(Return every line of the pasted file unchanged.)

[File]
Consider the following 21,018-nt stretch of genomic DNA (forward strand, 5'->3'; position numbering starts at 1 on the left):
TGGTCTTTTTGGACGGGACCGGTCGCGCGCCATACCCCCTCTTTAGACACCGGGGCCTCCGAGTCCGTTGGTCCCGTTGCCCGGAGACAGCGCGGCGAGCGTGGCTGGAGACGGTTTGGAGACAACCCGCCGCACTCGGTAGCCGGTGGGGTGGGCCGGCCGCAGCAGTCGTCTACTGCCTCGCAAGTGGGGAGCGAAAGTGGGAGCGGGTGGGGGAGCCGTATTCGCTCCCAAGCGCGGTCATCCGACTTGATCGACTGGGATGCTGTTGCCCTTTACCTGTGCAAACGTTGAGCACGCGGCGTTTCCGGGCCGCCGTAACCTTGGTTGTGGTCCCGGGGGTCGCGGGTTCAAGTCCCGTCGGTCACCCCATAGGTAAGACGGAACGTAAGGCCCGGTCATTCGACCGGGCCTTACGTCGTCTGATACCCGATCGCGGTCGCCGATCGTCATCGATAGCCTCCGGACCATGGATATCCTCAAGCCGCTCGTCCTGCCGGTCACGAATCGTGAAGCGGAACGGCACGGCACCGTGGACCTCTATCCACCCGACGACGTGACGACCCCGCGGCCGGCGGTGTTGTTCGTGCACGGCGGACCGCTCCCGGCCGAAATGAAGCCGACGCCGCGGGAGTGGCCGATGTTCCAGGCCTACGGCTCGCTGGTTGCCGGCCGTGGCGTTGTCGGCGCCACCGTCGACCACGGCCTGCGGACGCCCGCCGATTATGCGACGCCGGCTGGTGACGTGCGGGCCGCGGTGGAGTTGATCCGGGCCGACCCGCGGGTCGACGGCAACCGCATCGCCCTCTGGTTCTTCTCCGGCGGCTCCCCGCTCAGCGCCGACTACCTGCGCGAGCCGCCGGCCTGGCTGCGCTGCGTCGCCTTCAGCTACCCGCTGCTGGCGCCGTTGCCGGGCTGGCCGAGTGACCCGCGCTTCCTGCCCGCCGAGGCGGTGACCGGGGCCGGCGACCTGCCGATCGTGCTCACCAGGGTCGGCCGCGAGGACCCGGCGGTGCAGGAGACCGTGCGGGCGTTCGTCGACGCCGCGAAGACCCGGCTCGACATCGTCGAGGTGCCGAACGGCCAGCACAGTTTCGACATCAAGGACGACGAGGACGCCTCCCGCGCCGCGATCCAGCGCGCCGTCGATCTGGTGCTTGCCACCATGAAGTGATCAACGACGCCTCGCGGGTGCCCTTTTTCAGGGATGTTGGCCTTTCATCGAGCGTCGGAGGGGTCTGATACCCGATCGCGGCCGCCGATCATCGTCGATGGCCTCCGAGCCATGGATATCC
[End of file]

Consider the following 21,018-nt stretch of genomic DNA (forward strand, 5'->3'; position numbering starts at 1 on the left):
TGGTCTTTTTGGACGGGACCGGTCGCGCGCCATACCCCCTCTTTAGACACCGGGGCCTCCGAGTCCGTTGGTCCCGTTGCCCGGAGACAGCGCGGCGAGCGTGGCTGGAGACGGTTTGGAGACAACCCGCCGCACTCGGTAGCCGGTGGGGTGGGCCGGCCGCAGCAGTCGTCTACTGCCTCGCAAGTGGGGAGCGAAAGTGGGAGCGGGTGGGGGAGCCGTATTCGCTCCCAAGCGCGGTCATCCGACTTGATCGACTGGGATGCTGTTGCCCTTTACCTGTGCAAACGTTGAGCACGCGGCGTTTCCGGGCCGCCGTAACCTTGGTTGTGGTCCCGGGGGTCGCGGGTTCAAGTCCCGTCGGTCACCCCATAGGTAAGACGGAACGTAAGGCCCGGTCATTCGACCGGGCCTTACGTCGTCTGATACCCGATCGCGGTCGCCGATCGTCATCGATAGCCTCCGGACCATGGATATCCTCAAGCCGCTCGTCCTGCCGGTCACGAATCGTGAAGCGGAACGGCACGGCACCGTGGACCTCTATCCACCCGACGACGTGACGACCCCGCGGCCGGCGGTGTTGTTCGTGCACGGCGGACCGCTCCCGGCCGAAATGAAGCCGACGCCGCGGGAGTGGCCGATGTTCCAGGCCTACGGCTCGCTGGTTGCCGGCCGTGGCGTTGTCGGCGCCACCGTCGACCACGGCCTGCGGACGCCCGCCGATTATGCGACGCCGGCTGGTGACGTGCGGGCCGCGGTGGAGTTGATCCGGGCCGACCCGCGGGTCGACGGCAACCGCATCGCCCTCTGGTTCTTCTCCGGCGGCTCCCCGCTCAGCGCCGACTACCTGCGCGAGCCGCCGGCCTGGCTGCGCTGCGTCGCCTTCAGCTACCCGCTGCTGGCGCCGTTGCCGGGCTGGCCGAGTGACCCGCGCTTCCTGCCCGCCGAGGCGGTGACCGGGGCCGGCGACCTGCCGATCGTGCTCACCAGGGTCGGCCGCGAGGACCCGGCGGTGCAGGAGACCGTGCGGGCGTTCGTCGACGCCGCGAAGACCCGGCTCGACATCGTCGAGGTGCCGAACGGCCAGCACAGTTTCGACATCAAGGACGACGAGGACGCCTCCCGCGCCGCGATCCAGCGCGCCGTCGATCTGGTGCTTGCCACCATGAAGTGATCAACGACGCCTCGCGGGTGCCCTTTTTCAGGGATGTTGGCCTTTCATCGAGCGTCGGAGGGGTCTGATACCCGATCGCGGCCGCCGATCATCGTCGATGGCCTCCGAGCCATGGATATCC